Tricks of the trade: con artists abound

In the morning rush on a typical weekday, Ian Maruziva (not his real name) almost bumps into a young lady who is covering her face as she bends forwards on a pavement.

He stops to ask what her problem is and she narrates her story:

“Brother, please help me. I am a maid in Borrowdale and was sent here by my employer to buy feed for his broilers. A man came and snatched my purse and fled. All the money that I was given – $100 – is gone. I don’t have a single cent and I don’t know how I will get back home.

“I am going to be sacked. I know my boss very well and he will think I used the money on other things. The guy went in that direction and he was wearing a red T-shirt. I can identify him,’’ she says, dashing off in pursuit of the thief. Maruziva cannot help but sympathise with her, so he grabs her hand and pleads with her to calm down.

“If you cannot help, please don’t bother, my brother. Can I use your phone to call my boss?” adds the woman. He digs into his pocket and hands her the phone, but the lady, pretending to be coming to her senses, tells him she does not know his number by heart. He asks her how best he can help, to which she mumbles that 50 cents for transport will do. But the gentleman is already won over, so he hands her $5 instead and the woman thanks him curtly and disappears. Then he realises that the young lady is just one of the teeming con artists who have descended on central Harare, feigning desperation to lure passers by to part with their money.

Exploitation

The majority of humankind has a soft spot for people in desperation, and con artists exploit that to get the extra dollar. At the end of the day, they make enough to beat a man or woman sweating in an office or factory for a modest salary.

A common method used by the cheats is to claim that they have lost their fare. They usually employ this during peak hours at bus termini, asking for a dollar or less. One lady who identified herself as Chipo to a commuter was not so lucky. While begging for transport money, a man she had just conned passed by and identified her, forcing her to flee.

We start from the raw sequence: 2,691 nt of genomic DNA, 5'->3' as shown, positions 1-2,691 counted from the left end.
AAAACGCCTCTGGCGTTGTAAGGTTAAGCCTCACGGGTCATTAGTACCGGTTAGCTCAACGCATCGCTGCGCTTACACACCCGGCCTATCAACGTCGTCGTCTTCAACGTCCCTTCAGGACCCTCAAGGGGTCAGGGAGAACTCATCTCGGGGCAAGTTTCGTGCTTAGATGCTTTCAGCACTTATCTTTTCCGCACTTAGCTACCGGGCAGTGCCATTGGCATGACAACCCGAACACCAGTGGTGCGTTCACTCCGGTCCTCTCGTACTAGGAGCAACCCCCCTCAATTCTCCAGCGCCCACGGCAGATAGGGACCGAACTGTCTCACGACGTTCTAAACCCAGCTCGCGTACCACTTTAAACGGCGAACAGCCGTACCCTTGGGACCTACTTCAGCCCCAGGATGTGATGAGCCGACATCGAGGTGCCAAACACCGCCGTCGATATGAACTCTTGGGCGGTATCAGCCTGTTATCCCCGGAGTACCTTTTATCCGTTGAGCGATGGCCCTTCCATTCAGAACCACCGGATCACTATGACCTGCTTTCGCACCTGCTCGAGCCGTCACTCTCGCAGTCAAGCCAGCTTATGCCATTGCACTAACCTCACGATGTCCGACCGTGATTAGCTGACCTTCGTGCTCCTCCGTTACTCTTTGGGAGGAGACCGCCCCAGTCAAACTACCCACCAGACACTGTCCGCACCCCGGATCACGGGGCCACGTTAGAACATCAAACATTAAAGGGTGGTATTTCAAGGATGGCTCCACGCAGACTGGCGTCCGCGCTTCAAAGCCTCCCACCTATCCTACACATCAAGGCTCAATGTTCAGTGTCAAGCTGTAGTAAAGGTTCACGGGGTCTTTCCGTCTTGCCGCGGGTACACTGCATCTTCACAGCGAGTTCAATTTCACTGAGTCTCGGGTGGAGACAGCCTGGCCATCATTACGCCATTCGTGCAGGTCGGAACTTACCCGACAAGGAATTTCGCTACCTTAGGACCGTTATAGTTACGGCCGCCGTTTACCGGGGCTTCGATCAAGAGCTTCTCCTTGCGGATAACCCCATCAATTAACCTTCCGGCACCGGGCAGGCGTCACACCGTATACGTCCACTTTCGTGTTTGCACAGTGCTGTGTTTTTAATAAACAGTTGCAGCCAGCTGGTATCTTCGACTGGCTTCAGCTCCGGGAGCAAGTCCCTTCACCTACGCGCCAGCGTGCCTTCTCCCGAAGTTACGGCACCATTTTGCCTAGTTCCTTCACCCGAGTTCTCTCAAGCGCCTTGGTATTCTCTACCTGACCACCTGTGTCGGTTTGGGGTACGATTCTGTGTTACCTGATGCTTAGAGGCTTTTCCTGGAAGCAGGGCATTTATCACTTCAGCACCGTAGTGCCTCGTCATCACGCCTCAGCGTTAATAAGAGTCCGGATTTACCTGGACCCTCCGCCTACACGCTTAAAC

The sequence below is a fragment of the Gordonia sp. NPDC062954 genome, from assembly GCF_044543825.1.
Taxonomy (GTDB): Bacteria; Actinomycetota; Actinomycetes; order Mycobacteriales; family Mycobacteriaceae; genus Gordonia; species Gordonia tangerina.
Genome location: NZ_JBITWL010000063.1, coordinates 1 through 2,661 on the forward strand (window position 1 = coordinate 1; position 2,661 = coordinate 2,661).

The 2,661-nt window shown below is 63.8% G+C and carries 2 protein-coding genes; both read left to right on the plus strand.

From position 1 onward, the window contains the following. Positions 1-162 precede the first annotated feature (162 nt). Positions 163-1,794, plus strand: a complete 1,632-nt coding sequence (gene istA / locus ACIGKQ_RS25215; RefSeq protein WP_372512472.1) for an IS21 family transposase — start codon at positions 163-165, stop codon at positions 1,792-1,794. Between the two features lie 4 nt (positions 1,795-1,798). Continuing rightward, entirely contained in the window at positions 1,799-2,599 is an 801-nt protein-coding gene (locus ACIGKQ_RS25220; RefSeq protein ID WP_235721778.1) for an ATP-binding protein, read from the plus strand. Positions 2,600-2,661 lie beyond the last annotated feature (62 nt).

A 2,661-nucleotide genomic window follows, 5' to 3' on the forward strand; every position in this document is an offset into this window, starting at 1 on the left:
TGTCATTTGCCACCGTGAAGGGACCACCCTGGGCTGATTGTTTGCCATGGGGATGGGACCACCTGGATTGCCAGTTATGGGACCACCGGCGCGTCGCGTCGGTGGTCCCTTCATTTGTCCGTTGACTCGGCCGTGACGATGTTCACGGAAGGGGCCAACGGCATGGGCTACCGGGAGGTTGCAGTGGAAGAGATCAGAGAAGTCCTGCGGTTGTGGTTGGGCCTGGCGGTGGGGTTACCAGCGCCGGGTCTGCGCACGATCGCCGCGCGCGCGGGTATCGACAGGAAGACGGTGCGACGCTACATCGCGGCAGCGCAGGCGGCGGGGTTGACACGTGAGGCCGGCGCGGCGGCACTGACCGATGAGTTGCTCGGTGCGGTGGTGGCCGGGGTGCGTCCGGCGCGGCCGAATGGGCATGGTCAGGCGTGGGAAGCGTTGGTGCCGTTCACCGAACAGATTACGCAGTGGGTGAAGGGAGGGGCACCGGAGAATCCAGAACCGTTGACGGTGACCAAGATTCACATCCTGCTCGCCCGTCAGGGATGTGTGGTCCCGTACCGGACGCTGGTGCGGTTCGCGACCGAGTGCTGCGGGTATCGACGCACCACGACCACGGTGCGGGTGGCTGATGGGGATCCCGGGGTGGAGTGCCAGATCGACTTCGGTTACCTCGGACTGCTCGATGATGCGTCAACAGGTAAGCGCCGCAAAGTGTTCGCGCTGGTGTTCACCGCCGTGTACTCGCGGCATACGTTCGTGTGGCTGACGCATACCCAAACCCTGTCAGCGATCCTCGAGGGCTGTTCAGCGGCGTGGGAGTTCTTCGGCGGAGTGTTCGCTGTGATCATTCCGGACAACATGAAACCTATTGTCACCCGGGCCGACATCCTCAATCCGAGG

Typically, these cheats are fast-talking and good actors who easily win the confidence of their victims. Some of them even come smartly dressed to give the impression that they are genuine, sometimes holding a current newspaper they would have stolen or begged from others.

“Women usually get attention from men and they usually take advantage of that,” said one resident.

Another method used by the tricksters is to feign illness, claiming they have just been discharged from hospital and have no money to catch a bus. In this group are men or women who actually move around with the aid of crutches or bandaged heads. They are also quick to show you an assortment of pills and medication as well as homemade patient records.

“I am not feeling well my brother. Look, these are my pills but I have to take them with food, so can you help me with money to buy a loaf of bread and a drink?” is what you often hear from a man called Oscar, a well-known con man in central Harare.

Never too old

Not even age deters the modern trickster. There are four women in their sixties who operate in Central Avenue. They move around claiming that they are coming from a funeral and need money to pay the kombi to Epworth. There was pandemonium recently on Fourth Street when a man people believed to be blind was caught counting his day’s takings in a public toilet.

Harare police spokesperson, Chief Inspector James Sabau discouraged people from trusting people asking for money. “We have these reports everyday of people who are being conned. People should not just give money to strangers,” he said.

Post published in: News

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